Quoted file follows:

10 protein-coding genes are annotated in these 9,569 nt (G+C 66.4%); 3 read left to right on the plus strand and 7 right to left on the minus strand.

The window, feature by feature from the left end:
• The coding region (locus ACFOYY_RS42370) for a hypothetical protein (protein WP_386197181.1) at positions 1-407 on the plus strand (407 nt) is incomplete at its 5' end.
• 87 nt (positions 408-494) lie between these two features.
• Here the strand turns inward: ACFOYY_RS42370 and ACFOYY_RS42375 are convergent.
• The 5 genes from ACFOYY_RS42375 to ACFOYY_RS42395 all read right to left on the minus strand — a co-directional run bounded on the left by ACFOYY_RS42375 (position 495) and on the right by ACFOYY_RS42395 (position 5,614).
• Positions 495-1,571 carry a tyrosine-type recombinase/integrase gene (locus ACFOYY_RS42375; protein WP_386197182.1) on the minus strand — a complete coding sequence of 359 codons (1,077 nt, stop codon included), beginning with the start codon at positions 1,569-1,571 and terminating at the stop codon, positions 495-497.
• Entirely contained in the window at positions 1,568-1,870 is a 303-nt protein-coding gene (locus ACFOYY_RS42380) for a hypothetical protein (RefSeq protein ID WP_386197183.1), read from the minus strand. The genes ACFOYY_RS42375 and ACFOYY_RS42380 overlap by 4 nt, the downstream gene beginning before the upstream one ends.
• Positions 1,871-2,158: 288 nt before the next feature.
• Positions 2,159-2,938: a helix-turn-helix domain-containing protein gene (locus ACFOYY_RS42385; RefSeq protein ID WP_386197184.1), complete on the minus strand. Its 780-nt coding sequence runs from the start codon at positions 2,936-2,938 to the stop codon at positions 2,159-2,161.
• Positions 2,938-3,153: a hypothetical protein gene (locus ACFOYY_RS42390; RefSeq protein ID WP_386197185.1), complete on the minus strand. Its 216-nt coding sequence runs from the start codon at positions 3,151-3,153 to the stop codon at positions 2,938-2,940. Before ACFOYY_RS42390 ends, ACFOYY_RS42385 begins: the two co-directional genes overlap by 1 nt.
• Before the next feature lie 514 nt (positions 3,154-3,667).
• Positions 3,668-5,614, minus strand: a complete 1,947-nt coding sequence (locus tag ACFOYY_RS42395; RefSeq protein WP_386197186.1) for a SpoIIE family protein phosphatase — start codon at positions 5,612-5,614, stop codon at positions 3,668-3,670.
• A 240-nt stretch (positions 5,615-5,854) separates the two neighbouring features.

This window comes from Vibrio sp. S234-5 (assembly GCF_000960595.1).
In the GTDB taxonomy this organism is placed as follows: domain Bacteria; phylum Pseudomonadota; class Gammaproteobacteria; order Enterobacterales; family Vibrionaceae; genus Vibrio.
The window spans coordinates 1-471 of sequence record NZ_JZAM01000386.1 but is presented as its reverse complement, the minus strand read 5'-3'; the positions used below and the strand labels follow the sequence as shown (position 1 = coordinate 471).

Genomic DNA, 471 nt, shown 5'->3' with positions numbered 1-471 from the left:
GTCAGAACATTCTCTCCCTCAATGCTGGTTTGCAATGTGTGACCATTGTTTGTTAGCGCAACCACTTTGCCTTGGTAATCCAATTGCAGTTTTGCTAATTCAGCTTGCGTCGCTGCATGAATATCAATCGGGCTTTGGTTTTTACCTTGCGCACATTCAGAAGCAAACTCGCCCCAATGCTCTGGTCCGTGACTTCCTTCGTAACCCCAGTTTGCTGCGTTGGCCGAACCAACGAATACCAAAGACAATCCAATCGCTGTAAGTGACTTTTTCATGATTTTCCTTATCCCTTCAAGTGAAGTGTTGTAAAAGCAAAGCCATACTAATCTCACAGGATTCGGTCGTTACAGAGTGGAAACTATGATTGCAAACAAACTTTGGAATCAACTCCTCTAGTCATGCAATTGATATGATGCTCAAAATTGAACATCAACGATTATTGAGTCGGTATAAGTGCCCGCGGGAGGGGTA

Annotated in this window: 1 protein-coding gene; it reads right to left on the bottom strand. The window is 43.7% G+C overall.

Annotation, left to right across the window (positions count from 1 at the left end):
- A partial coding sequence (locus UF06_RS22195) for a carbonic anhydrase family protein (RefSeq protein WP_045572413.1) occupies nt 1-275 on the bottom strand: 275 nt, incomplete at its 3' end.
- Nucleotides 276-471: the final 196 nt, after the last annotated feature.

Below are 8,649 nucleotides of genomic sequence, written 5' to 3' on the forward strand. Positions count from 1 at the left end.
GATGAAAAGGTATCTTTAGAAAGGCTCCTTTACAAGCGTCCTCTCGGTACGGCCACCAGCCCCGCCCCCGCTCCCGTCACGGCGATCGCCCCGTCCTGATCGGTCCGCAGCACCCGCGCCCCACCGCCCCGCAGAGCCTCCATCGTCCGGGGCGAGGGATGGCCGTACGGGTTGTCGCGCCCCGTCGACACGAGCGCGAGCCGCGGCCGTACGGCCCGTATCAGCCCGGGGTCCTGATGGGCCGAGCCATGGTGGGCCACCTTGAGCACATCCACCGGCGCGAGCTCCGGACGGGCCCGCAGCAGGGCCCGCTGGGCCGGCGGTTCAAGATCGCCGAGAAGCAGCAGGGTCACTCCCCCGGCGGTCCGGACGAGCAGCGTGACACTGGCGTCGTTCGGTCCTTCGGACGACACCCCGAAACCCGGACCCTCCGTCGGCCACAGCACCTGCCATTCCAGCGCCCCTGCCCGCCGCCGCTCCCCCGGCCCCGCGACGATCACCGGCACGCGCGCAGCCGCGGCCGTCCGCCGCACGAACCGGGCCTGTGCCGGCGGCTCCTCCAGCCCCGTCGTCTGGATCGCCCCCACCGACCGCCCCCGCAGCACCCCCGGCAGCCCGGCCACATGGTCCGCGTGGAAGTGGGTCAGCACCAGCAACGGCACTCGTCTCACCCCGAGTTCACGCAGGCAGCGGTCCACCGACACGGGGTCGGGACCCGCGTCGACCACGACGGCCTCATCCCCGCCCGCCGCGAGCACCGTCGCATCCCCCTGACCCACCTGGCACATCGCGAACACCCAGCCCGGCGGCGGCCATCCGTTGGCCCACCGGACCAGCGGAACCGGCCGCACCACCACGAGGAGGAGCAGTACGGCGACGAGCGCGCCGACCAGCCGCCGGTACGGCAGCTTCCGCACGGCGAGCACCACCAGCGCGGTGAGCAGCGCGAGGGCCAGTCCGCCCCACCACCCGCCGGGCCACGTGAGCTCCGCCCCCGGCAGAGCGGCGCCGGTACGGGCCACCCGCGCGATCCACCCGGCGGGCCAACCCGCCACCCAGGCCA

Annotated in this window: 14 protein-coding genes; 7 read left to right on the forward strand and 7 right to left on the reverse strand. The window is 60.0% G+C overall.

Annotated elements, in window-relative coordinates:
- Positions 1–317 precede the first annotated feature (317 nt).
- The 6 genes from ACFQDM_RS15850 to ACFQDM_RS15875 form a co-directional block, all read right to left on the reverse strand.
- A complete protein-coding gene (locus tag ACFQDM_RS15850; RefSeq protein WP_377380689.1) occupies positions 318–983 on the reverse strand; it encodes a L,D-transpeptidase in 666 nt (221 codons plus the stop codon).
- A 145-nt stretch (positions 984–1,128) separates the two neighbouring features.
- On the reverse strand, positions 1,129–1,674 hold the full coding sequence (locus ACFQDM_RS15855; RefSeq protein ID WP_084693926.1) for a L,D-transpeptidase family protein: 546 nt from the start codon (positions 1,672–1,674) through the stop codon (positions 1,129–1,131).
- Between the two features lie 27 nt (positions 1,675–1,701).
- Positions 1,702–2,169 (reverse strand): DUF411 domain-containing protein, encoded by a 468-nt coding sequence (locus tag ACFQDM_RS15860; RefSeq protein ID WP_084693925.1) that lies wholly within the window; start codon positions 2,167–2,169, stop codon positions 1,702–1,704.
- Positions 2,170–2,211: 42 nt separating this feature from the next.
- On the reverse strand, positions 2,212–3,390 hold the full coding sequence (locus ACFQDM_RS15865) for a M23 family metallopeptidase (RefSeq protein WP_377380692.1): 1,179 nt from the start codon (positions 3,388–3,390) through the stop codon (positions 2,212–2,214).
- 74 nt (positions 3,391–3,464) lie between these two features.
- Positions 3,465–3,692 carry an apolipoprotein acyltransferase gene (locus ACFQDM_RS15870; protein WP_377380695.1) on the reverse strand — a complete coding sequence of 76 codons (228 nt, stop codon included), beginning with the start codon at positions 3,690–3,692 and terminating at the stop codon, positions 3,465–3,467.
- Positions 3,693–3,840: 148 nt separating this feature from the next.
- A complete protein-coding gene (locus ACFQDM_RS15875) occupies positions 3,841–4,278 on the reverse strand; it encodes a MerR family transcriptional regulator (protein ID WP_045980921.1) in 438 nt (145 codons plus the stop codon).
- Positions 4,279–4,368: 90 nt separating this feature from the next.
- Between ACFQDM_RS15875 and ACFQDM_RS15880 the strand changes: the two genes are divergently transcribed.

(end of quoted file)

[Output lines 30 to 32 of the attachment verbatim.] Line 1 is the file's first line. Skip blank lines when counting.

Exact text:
- A complete protein-coding gene (locus tag ACFQDM_RS15850; RefSeq protein WP_377380689.1) occupies positions 318–983 on the reverse strand; it encodes a L,D-transpeptidase in 666 nt (221 codons plus the stop codon).
- A 145-nt stretch (positions 984–1,128) separates the two neighbouring features.
- On the reverse strand, positions 1,129–1,674 hold the full coding sequence (locus ACFQDM_RS15855; RefSeq protein ID WP_084693926.1) for a L,D-transpeptidase family protein: 546 nt from the start codon (positions 1,672–1,674) through the stop codon (positions 1,129–1,131).